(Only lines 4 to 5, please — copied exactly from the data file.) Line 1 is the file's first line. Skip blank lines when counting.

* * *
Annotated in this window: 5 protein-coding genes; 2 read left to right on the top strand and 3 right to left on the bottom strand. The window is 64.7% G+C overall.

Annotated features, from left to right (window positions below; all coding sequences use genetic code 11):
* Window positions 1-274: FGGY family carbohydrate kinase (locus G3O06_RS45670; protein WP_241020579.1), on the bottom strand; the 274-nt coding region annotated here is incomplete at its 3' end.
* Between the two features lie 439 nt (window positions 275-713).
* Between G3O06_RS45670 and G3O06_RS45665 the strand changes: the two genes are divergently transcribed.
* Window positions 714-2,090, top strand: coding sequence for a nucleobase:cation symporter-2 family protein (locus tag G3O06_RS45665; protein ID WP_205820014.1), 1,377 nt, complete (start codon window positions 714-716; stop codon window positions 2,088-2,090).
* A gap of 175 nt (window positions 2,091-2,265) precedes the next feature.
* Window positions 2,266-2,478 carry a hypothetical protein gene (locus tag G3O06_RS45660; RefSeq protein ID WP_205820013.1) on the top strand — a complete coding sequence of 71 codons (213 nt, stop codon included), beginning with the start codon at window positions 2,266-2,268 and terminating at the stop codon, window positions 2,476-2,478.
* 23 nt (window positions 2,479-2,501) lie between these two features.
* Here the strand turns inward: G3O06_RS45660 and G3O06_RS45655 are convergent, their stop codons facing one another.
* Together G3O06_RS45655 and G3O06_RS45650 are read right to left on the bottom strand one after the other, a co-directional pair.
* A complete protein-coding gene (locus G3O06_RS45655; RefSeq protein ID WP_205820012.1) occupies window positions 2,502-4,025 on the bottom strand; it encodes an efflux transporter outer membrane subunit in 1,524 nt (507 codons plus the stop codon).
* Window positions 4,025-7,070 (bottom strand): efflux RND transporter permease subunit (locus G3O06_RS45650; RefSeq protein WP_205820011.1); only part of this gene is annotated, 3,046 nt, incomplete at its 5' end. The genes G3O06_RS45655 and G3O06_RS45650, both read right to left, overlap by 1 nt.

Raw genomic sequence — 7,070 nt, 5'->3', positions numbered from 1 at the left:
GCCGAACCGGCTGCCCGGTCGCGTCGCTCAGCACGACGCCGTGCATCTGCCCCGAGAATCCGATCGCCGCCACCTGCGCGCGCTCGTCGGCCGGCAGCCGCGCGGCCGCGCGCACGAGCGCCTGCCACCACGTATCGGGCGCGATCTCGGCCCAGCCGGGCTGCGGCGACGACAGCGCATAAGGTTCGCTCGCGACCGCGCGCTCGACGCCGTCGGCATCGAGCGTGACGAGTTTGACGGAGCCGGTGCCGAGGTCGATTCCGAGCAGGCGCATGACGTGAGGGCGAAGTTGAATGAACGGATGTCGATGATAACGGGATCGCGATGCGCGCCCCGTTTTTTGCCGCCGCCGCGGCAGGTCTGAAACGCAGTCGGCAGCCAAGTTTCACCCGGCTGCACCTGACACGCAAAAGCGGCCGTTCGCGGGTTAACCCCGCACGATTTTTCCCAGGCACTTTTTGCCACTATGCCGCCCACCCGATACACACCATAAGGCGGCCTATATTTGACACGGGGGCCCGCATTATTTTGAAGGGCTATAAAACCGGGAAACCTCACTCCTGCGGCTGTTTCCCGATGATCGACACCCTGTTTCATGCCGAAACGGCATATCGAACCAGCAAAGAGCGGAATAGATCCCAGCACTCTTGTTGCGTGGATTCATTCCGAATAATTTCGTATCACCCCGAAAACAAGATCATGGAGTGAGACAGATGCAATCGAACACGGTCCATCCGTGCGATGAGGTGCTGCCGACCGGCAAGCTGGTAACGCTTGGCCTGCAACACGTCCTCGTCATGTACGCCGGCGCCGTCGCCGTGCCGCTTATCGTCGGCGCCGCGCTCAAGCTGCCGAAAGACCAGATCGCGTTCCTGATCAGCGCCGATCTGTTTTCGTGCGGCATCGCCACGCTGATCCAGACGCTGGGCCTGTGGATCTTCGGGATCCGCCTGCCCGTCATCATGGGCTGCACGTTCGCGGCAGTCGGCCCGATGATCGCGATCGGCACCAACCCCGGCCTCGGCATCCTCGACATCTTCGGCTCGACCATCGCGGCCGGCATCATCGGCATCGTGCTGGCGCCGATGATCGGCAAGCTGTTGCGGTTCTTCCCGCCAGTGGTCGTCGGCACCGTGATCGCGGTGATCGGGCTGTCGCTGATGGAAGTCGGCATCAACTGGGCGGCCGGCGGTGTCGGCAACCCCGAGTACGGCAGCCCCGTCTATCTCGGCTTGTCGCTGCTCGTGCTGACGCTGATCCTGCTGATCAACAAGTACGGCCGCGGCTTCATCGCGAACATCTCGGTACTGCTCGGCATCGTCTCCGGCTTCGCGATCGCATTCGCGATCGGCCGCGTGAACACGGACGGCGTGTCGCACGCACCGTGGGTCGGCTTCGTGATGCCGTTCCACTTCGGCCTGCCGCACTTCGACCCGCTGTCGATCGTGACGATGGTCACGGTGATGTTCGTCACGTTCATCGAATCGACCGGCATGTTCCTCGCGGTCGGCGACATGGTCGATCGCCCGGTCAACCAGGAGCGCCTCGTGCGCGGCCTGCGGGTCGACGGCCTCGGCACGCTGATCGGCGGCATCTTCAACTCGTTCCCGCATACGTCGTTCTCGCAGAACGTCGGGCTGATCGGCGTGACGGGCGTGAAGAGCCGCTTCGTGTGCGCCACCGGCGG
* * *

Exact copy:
* Between the two features lie 439 nt (window positions 275-713).
* Between G3O06_RS45670 and G3O06_RS45665 the strand changes: the two genes are divergently transcribed.